The New York Mets are nearing the end of their rebuild phase in our 1982 season simulation.
Coming off a shortened season due to the players’ strike, the virtual New York Mets are approaching the end of the early stages of the 1980s without much to feel proud about. We’re still awaiting the arrival of some future stars from other squads.
The only bright spot is the Mets do have some young talent with some major league experience under their belts. Hopefully, soon enough, it results in some winning baseball.
Right before we jump into the 1982 simulation, let’s recap past Mets seasons:
1970: 101-61 (NLCS loss 3-2)
1971: 100-62 (World Series Champions)
Will the 1982 virtual Mets surprise us with some winning baseball? It’s a longshot.
The preseason predictions for the 1982 virtual Mets has the team going 60-102. If this is how the year goes, it will be the first time since the early days of this simulation where the club has dropped triple-digits.
I’m not going to put much stock into how the spring goes. If you remember, the Mets had the best record in the division in 1981 spring training action and went on to finish dead last.
This year, spring training ended with the team owning a 14-16 record. I’d be grateful if the Mets are able to finish anywhere near .500 in this year’s simulation.
Regular Season Results
Following a strong start to the regular season, the Mets quickly slipped back to .500 and below. You would never know they held first place after about two weeks with their midseason record of 34-53.
At the break, Dave Kingman does have 18 home runs so we may be able to watch him set a new franchise record. Wally Backman is also among the stolen base leaders and is the proud owner of a .308 batting average. Interestingly enough, Backman has 6 home runs this year. In real life, he hit 10 in his entire career.
A special rookie named Dwight Gooden has also joined the organization. At the time of the All-Star Break, he has finally worked his way into the rotation. His early spectacular performance out of the bullpen has promoted him to start every fifth day. I’m predicting a Rookie of the Year season for Doc.
Clearly not bound for the playoffs, the Mets played out the second half hoping to build up some chemistry and maybe set some fat numbers on the stat sheet.
Although it was a bad year, the Mets finished above expectations. They went on to avoid 100 losses, finishing the year 69-93.
Despite a poor record, the 1982 Mets sent two players to the All-Star Game. Pitcher Mike Scott and his 5-6 record with a 2.54 ERA awards him with the first trip of his career. At second base, the Mets will also see Wally Backman represent the orange and blue. He’s also a first-timer.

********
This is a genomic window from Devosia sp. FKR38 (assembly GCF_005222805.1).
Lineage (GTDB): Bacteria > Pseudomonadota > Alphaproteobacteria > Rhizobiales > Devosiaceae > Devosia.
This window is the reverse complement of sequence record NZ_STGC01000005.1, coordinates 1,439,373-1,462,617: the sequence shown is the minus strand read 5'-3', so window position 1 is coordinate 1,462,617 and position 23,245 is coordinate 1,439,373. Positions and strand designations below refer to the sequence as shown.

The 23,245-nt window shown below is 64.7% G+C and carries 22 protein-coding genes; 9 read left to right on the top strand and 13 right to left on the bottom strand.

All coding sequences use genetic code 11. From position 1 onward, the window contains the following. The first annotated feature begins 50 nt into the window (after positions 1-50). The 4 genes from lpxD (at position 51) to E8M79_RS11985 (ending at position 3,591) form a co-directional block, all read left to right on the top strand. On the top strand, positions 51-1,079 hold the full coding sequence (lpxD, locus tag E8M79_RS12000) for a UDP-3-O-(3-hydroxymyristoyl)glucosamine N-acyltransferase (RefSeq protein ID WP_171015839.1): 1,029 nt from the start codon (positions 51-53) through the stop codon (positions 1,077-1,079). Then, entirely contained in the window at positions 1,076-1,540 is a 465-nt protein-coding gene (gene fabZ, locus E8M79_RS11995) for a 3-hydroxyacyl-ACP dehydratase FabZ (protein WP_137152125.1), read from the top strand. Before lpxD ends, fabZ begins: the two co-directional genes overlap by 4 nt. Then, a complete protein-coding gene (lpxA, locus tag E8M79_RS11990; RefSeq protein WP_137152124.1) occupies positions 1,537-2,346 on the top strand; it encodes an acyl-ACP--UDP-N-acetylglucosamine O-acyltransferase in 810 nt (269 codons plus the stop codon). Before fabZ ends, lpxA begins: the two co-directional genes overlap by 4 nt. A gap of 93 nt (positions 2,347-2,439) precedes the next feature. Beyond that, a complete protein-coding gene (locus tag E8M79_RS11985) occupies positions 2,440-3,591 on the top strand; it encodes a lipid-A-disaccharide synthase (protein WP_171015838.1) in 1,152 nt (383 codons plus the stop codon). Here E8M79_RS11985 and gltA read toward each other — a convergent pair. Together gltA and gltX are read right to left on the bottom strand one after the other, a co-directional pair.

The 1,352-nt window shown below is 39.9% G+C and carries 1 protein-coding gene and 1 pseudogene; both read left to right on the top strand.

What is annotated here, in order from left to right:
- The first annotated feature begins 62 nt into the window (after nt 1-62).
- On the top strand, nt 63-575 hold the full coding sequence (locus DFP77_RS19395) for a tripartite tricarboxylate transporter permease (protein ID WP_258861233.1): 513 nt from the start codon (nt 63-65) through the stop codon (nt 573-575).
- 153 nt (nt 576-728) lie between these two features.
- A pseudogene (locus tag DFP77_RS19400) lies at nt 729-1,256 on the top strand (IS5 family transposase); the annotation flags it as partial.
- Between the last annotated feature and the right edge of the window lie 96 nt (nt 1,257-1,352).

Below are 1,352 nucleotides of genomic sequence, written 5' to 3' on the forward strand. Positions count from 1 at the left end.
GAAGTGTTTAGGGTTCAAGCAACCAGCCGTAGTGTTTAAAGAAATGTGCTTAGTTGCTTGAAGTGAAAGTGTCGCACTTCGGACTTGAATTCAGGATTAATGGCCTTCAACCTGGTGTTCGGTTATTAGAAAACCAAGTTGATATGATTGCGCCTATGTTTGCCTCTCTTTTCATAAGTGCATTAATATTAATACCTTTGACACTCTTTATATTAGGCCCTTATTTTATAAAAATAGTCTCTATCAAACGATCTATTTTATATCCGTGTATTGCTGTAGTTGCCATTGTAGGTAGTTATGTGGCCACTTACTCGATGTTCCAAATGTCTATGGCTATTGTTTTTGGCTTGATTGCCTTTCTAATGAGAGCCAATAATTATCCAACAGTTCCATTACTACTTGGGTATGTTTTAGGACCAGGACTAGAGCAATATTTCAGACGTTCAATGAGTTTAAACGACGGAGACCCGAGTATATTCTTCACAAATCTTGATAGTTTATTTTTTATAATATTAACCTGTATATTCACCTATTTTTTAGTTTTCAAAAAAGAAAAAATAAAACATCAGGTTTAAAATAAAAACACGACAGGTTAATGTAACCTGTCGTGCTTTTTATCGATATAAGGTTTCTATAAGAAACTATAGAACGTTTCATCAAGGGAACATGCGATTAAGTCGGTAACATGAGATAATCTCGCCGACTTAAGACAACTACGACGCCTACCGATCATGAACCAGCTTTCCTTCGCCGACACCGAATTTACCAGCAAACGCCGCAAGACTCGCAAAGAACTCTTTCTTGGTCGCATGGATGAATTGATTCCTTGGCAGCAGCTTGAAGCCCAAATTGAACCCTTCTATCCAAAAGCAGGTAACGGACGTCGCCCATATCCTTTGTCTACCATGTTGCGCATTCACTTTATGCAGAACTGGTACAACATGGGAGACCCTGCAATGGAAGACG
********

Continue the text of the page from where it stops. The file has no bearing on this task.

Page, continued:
Scott finished the game out of the bullpen, recording the last two outs. He didn’t get the save, however, in the 6-3 National League win.
At the plate, Backman went 2 for 2 with an RBI. He played shortstop rather than second base which showed off a little bit of his versatility.
In the second half, Hubie Brooks had a 22-game hitting streak which fell one shy of the franchise record set by Cleon Jones in 1969.
The Mets managed to snag one major award in 1982. For his glovework in left field, George Foster took home the first Gold Glove of his career.
Notable Individual Statistics
Dave Kingman had one of the more memorable offensive campaigns, smashing 31 home runs and driving in 73. As he did in real life, George Foster was a disappointment. He hit .245 and knocked 16 home runs. But hey, he won a Gold Glove! We cannot expect him to do everything.
On the positive side of things, Darryl Strawberry hit .281 with 8 home runs and 27 RBI in limited action. Hubie Brooks also had a good year, hitting .308 in his 437 trips to the plate. He ended up suffering a season-ending injury later in the year which took away from his chance to etch his name in Mets history.
Mike Scott continued to lead the team’s pitching all year long. He ultimately ended the year 12-8 with a 2.72 ERA. Jesse Orosco had a 1.95 ERA out of the bullpen while Neil Allen secured 36 saves for the 1982 virtual Mets.
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The good news is the 1982 season marks the end of some dark times in Flushing. Some stars are about to put on the orange and blue and with the 1983 campaign comes the hope of a return to glory for this franchise—or so I’m hoping.